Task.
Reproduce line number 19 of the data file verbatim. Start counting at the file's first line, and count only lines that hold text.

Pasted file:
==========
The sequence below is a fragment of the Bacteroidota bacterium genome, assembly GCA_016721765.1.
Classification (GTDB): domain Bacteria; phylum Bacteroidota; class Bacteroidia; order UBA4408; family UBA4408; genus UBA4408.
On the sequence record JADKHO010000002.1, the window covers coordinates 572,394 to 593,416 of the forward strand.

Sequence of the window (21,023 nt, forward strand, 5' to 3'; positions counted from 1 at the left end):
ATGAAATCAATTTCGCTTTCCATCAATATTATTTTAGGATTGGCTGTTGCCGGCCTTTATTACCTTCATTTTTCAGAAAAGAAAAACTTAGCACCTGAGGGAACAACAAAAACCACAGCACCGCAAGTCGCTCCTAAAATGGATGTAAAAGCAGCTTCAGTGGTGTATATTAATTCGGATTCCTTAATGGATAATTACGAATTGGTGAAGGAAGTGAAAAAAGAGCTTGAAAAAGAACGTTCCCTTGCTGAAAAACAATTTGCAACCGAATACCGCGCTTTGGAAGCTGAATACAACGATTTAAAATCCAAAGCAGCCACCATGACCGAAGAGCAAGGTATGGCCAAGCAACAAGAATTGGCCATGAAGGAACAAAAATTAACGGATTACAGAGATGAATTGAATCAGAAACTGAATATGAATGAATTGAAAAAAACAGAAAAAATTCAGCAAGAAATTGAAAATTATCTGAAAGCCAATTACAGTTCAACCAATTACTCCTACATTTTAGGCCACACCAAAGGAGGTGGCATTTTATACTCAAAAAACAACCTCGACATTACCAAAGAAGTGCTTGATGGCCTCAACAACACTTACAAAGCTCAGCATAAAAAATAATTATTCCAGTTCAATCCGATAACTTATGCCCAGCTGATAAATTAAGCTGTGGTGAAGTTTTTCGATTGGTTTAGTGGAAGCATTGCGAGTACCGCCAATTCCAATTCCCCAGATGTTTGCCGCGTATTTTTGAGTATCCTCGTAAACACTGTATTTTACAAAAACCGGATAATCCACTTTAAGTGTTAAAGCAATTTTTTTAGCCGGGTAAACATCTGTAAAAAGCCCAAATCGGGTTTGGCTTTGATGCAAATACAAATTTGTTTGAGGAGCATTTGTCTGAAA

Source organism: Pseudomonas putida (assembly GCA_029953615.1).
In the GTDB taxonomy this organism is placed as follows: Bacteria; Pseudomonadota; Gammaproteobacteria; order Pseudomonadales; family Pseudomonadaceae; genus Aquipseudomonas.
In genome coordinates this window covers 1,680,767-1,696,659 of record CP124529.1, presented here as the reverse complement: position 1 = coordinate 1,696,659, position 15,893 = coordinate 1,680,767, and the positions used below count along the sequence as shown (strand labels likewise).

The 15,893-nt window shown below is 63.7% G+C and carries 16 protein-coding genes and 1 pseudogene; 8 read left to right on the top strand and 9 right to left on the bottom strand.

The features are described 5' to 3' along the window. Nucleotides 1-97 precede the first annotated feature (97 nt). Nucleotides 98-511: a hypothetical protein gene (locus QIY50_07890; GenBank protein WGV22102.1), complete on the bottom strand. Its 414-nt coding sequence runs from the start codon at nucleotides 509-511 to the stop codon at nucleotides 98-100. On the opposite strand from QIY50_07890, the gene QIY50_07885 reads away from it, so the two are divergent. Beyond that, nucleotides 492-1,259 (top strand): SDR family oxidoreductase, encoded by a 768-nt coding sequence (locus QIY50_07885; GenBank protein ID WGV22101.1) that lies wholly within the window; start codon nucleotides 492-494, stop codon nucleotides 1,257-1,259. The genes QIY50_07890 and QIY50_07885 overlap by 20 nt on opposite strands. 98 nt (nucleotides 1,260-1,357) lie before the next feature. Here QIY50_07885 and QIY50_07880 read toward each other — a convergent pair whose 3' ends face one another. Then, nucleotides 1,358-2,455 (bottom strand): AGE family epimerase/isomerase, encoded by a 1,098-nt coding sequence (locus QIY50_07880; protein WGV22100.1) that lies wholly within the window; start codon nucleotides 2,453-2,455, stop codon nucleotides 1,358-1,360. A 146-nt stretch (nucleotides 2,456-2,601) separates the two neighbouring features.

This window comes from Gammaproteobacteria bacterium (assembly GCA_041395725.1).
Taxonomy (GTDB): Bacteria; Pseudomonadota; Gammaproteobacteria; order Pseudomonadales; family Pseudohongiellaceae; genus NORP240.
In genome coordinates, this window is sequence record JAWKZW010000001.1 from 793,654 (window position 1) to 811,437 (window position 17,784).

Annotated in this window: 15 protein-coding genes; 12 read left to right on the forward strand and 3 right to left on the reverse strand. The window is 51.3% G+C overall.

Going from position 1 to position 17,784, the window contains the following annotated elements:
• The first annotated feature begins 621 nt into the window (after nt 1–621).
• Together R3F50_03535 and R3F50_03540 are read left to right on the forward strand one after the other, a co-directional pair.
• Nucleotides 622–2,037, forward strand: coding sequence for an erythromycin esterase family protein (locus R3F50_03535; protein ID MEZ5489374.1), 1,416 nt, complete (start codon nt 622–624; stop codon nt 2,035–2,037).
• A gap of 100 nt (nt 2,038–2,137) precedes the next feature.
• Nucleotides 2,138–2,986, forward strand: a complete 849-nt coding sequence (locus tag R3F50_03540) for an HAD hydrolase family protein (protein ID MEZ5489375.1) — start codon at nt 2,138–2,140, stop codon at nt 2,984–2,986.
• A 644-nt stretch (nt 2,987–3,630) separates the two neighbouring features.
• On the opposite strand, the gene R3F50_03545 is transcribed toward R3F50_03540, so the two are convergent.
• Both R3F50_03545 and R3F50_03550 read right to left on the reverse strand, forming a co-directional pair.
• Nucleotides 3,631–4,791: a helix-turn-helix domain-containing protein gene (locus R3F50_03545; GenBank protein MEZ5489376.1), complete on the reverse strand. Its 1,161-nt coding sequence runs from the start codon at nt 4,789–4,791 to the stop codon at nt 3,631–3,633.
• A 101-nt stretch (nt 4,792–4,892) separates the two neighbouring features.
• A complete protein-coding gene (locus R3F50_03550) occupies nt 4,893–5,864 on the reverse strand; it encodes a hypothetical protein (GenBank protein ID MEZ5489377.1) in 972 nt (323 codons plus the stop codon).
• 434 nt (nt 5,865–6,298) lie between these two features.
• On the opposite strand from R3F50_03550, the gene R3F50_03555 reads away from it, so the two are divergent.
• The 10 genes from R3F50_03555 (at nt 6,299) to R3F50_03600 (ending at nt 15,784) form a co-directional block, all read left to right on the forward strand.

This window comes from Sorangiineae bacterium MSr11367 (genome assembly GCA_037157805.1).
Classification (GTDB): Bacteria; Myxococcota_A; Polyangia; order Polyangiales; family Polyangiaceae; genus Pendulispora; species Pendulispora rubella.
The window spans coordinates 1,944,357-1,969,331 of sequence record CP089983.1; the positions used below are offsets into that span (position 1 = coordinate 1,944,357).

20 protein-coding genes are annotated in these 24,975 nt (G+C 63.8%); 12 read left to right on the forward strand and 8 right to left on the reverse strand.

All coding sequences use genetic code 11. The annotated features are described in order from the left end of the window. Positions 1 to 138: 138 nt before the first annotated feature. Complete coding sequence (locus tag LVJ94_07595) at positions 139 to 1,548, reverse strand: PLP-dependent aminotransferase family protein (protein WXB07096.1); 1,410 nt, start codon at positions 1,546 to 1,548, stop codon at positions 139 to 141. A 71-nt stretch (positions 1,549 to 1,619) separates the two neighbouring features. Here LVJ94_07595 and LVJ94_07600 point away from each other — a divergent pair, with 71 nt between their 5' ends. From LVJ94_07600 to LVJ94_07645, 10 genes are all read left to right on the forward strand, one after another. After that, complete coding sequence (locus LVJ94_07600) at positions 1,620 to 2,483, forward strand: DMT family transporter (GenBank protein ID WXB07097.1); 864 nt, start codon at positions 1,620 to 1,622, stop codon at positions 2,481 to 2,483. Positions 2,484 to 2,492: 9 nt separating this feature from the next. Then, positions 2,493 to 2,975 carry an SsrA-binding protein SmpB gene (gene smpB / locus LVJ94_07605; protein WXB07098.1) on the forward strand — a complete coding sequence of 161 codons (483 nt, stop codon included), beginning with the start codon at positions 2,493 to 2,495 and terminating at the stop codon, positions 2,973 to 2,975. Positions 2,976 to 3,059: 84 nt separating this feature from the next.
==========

• A gap of 100 nt (nt 2,038–2,137) precedes the next feature.